SOVIET UNION: The View from Moscow

  • Share
  • Read Later

"When they treat you with great courtesy, it is not an accident," said Henry Kissinger last week after his return from a secret four-day mission to Moscow—and Kissinger had been treated royally. After landing at Moscow's Vnukovo airport, he was whisked to a compound of official VIP guest houses in the Lenin Hills. There he was fed caviar ("I'd do anything for caviar, and probably did," he cracked later), entertained with films, taken on limousine tours through Moscow, and shown the guest apartments in the Kremlin where President and Mrs. Nixon will stay when they visit Moscow on May 22. More important, he talked with Soviet Party Chief Leonid Brezhnev for a total of 14 hours—longer than any other Western diplomat.

Brezhnev's warm welcome for Kissinger, and evident determination to carry on with the approaching summit despite the hotter war in Asia, provided a fascinating measure of how the Soviets adjust the priorities of their often conflicting foreign policies. To a large degree, of course, the Russian eagerness for the Nixon visit reflected Moscow's fears that Peking and Washington could become allies, to its disadvantage. But it also showed a fundamental emphasis in Soviet policy upon a detente with the industrialized West, from which Russia urgently needs help for its own development.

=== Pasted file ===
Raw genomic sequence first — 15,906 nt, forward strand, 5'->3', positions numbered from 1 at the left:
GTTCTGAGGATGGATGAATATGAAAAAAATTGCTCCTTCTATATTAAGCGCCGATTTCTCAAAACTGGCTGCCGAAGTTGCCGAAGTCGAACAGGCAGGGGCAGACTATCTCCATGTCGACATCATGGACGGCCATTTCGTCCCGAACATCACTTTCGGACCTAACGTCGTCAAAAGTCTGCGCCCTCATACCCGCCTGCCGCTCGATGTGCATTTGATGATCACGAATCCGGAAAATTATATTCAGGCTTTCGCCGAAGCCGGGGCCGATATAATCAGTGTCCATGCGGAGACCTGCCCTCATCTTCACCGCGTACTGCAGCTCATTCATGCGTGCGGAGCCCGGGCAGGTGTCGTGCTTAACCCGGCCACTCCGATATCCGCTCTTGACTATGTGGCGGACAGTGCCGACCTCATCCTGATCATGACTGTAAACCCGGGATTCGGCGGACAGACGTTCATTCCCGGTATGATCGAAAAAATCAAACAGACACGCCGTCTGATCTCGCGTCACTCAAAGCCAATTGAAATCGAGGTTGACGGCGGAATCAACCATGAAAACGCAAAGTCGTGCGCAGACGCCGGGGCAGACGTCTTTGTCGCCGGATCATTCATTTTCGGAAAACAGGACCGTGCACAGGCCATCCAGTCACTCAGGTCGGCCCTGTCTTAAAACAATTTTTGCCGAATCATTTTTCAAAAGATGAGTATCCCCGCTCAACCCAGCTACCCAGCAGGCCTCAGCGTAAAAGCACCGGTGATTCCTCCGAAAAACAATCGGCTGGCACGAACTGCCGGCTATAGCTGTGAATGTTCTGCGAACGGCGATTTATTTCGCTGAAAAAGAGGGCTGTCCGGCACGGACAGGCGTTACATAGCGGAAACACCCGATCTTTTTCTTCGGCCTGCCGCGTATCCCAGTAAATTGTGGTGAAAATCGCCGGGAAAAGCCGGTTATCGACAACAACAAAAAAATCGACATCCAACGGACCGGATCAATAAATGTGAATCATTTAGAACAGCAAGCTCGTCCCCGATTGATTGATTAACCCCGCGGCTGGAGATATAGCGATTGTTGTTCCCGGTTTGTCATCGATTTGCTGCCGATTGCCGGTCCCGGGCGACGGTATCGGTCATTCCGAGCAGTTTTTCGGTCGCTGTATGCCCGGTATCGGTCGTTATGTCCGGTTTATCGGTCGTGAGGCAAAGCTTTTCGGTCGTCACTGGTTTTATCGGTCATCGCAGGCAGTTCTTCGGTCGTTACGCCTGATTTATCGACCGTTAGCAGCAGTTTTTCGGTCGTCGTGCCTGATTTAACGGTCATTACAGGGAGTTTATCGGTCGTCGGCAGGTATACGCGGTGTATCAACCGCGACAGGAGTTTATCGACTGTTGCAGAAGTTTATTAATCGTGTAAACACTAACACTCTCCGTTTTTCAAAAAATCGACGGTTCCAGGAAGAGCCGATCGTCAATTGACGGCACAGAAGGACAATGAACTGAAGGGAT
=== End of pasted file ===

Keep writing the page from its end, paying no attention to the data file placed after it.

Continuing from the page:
Delicate Act. The Soviet interest in summitry does not mean that the Kremlin will alter its policies elsewhere. Despite an apparent Washington-Moscow understanding on the resumption of the Paris peace talks (see THE NATION), the Soviet Union is certain to go on supplying the arms to North Viet Nam that drain the U.S. by keeping the war alive in the South; in fact, there are reports of increased Soviet arms shipments to Hanoi. The Russians will also continue to gladhand their way through much of Asia in an effort to isolate China and establish a Russian influence in areas where U.S. power is receding. Moscow is engaged in a delicate balancing act, opposing the U.S. and China simultaneously in Asia, while trying to reach an accommodation with Washington in some other spheres. Hence, the Soviets have just about everything to gain, and almost nothing to lose from their initiatives toward the U.S.

Kissinger returned from Moscow with the impression of Brezhnev as tough, elemental, shrewd and in command of his material. He also came back convinced that the Russians are interested in progress with the U.S. in three basic areas.

> The control of strategic nuclear arms. The Soviets apparently want to reduce the economic burden of the arms race by an interim agreement that would set a ceiling on the number of ABMs (antiballistic missiles) which each side may have in its nuclear arsenal. A preliminary agreement will probably be signed during Nixon's stay in Moscow. In addition, the Moscow communique at the close of the summit is expected to include a statement of intention to freeze the number of ICBMS.

  1. Previous Page
  2. 1
  3. 2